Philly's voting history holds some surprises

Posted: January 16, 2014

WHEN YOU HEAR something about Philadelphia voter turnout, what comes to mind?

Dead people? Democratic abuse of the electoral process? Pitifully low numbers?

Yeah, I know.

But a close look at stats on city turnout from 1936 through 2013 released last week by City Commissioner Al Schmidt shows stuff beyond stereotypes.

Stay with me. Forget for a bit the old saws and have some fun with it.

Guess, for example, which presidential race garnered the highest turnout.

JFK in 1960? Barack Obama in 2008? Nope.

The high was in 1936 for FDR vs. Alf Landon: 94 percent. Imagine.

JFK drew 90 percent. Obama's first run 68 percent.

The lowest presidential turnout is something of a shocker: the 2000 razor-close race between Al Gore and George W. Bush. Philly weighed in at just 55 percent.

Don't shake your head. That was better than Pennsylvania (54.1 percent) and the nation (54.2 percent), according to data from George Mason University's U.S. Elections Project.

How about Philly's high/low for governor?

You're thinking the high was Ed Rendell in his first run in 2002, right?

Wrong. Turnout for the two-term mayor was 40 percent. He did better (45 percent) for his re-elect in 2006.

But the all-time high was in 1950 (79 percent) when Philly Democrat Richardson Dilworth lost to Republican John Fine.

Maybe registration rolls were cleaner then. Or maybe they weren't.

The low for governor was in 1998, when Democrat Ivan Itkin (who?) lost to incumbent Republican Tom Ridge. City turnout was 34 percent.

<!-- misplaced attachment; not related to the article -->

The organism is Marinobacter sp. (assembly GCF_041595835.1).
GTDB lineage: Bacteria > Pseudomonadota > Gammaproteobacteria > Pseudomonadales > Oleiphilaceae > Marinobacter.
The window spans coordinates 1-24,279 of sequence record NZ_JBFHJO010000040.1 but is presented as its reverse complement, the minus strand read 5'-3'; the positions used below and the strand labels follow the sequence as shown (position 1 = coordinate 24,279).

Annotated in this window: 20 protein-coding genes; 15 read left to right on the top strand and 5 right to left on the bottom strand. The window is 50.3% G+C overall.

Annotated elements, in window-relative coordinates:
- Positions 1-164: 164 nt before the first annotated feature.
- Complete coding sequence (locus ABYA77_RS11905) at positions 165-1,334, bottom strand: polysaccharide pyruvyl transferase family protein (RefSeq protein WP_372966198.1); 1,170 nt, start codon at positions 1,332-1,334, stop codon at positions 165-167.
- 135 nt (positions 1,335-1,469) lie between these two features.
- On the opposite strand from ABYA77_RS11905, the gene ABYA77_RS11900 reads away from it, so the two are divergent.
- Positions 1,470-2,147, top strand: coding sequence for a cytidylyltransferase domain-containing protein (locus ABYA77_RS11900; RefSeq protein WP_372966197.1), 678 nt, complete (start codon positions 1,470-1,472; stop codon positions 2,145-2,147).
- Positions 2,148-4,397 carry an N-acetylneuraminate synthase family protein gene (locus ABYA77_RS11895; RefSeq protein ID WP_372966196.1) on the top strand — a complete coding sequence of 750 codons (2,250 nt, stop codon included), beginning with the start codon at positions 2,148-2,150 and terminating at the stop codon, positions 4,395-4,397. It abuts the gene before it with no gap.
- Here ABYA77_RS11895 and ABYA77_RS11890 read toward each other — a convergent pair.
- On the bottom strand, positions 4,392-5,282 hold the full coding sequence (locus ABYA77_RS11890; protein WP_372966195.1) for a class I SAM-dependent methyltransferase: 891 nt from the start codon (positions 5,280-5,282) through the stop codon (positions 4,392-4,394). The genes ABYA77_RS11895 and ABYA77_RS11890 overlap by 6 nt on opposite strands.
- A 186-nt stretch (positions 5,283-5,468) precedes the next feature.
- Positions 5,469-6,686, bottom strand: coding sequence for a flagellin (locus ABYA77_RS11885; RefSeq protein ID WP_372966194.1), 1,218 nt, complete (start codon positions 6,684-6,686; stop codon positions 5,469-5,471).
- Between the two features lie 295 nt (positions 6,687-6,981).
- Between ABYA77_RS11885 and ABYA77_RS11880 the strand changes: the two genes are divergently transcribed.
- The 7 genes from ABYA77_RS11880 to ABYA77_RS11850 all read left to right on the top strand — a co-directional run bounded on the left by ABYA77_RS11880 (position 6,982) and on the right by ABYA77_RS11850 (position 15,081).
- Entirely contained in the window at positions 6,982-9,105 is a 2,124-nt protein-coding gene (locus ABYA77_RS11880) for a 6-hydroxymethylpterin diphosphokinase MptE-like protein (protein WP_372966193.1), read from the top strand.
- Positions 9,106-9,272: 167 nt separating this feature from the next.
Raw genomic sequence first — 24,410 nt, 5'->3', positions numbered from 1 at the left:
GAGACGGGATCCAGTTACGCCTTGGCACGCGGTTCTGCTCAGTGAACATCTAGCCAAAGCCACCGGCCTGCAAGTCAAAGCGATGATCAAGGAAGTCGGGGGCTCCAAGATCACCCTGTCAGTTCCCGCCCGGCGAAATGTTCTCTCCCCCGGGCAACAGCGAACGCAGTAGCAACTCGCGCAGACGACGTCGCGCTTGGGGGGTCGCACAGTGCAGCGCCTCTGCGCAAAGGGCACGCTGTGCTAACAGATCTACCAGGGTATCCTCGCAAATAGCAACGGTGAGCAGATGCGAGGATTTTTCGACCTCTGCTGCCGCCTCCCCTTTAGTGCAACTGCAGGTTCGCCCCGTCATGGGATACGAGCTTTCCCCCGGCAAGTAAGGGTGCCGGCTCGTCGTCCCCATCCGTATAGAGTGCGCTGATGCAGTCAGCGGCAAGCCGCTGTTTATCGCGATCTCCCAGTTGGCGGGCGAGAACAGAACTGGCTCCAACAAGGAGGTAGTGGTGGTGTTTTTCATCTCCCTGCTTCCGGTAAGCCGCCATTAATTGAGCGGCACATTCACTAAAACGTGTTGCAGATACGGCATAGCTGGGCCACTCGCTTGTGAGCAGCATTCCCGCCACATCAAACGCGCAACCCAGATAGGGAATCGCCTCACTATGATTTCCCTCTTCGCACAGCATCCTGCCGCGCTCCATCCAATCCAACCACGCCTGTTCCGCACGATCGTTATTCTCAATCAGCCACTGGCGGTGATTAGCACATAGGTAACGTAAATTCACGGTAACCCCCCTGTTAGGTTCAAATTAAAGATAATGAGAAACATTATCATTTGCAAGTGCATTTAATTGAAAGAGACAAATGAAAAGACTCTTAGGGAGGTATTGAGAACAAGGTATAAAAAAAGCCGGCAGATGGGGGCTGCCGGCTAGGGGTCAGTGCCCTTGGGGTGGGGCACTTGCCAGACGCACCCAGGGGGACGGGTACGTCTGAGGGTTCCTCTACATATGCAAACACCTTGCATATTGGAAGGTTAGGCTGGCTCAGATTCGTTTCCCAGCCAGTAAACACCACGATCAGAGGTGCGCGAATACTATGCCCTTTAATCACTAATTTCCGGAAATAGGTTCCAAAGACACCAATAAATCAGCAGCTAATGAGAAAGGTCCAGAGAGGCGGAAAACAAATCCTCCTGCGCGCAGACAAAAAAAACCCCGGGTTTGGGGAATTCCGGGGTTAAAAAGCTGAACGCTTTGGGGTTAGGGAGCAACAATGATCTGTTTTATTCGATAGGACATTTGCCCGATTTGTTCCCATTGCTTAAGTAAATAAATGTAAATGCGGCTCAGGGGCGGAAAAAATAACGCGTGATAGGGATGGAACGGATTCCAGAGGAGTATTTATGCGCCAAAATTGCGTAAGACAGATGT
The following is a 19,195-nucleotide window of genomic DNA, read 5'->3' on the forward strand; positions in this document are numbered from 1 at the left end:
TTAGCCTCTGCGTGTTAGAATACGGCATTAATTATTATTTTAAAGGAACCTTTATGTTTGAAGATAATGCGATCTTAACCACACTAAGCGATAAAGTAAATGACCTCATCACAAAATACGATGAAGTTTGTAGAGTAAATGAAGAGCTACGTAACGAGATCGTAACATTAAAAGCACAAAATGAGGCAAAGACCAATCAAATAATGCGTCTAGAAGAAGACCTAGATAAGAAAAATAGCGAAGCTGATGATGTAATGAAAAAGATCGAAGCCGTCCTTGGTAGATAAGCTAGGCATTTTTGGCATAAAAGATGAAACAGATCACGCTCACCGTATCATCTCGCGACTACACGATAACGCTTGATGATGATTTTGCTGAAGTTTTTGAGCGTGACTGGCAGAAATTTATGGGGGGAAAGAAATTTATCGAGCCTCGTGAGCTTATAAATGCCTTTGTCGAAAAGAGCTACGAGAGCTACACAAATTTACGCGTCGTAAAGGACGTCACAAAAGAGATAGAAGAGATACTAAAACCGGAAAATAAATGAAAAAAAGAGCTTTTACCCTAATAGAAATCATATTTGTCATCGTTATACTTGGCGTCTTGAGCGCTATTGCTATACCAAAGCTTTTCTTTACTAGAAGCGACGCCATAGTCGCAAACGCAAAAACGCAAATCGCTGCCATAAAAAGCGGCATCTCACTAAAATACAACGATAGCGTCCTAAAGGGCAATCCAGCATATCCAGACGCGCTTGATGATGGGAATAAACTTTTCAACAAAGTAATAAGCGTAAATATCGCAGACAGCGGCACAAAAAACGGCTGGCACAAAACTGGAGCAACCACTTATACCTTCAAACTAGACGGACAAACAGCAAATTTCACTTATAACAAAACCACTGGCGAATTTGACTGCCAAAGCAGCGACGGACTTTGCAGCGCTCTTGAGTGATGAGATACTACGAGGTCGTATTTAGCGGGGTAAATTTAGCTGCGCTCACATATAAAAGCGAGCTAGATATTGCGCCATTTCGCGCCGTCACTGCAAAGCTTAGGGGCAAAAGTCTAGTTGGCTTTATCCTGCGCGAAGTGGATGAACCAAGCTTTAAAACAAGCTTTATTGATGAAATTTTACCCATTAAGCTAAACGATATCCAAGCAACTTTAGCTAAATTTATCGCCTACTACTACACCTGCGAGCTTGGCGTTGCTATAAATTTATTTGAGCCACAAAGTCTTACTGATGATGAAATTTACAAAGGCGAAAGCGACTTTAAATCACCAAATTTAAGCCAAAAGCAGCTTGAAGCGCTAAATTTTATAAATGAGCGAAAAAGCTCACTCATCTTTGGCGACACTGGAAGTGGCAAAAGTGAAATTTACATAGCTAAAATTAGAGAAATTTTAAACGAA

And for mayor?

High was 1971 when Frank Rizzo beat Thacher Longstreth: 77 percent.

Low was 2011, when Mayor Nutter trounced Karen Brown to win re-election: 20 percent.

Other stuff?

In the 1950s, Republicans outnumbered Democrats in the city by more than 400,000.

That started flipping in the 1960s and by 2010 Democrats outnumbered Republicans by nearly 700,000 - which is where it stands today.

State records show 1.03 million registered city voters. Democrats outnumber Republicans by 684,983; and there are 81,876 independents, 3,138 Libertarians and 21,229 "other" voters.

Schmidt tells me turnout data show "a pretty clear trend toward lower turnout despite voter-registration numbers remaining steady."

He also notes registration counts might not be entirely accurate since purges of inactive, deceased (there ya go!) or moved-out voters used to take place every two years and now occur only every seven years.

Still, the trend is evident.

Average turnout for presidential elections since 1936 is 76 percent. But the average for six presidential elections since the '90s is 63 percent.

Same with races for governor and mayor: Overall average is 60 percent for both. But since the '90s the average is 43 percent for governor, 40 percent for mayor.

Neal Caren, an associate sociology professor at the University of North Carolina, studied turnout in 38 big-city mayoral races from 1978 through 2003.

And guess what?

Philly is second only to Chicago in average mayoral turnout among all cities studied, and that includes other cities with more than 1 million voters.

New York's turnout was 29 percent, Houston's 28 percent and LA's 26 percent.

Caren says low numbers are "part of the general downward trend in participation" in all civic affairs.

He also notes most mayoral elections are not close (average victory margin during his study was 21.5 percent), there are few remaining urban-party organizations to get out the vote and some cities have a strong council government.

So lesson learned?

Philly doesn't do so badly compared with other big cities.

Just don't look at local turnout for district attorney and controller. It went from 82 percent in 1937, to 38 percent in 1989, to 12 percent in 2013.


Email: baerj@phillynews.com

Blog: ph.ly/BaerGrowls

Columns: ph.ly/JohnBaer

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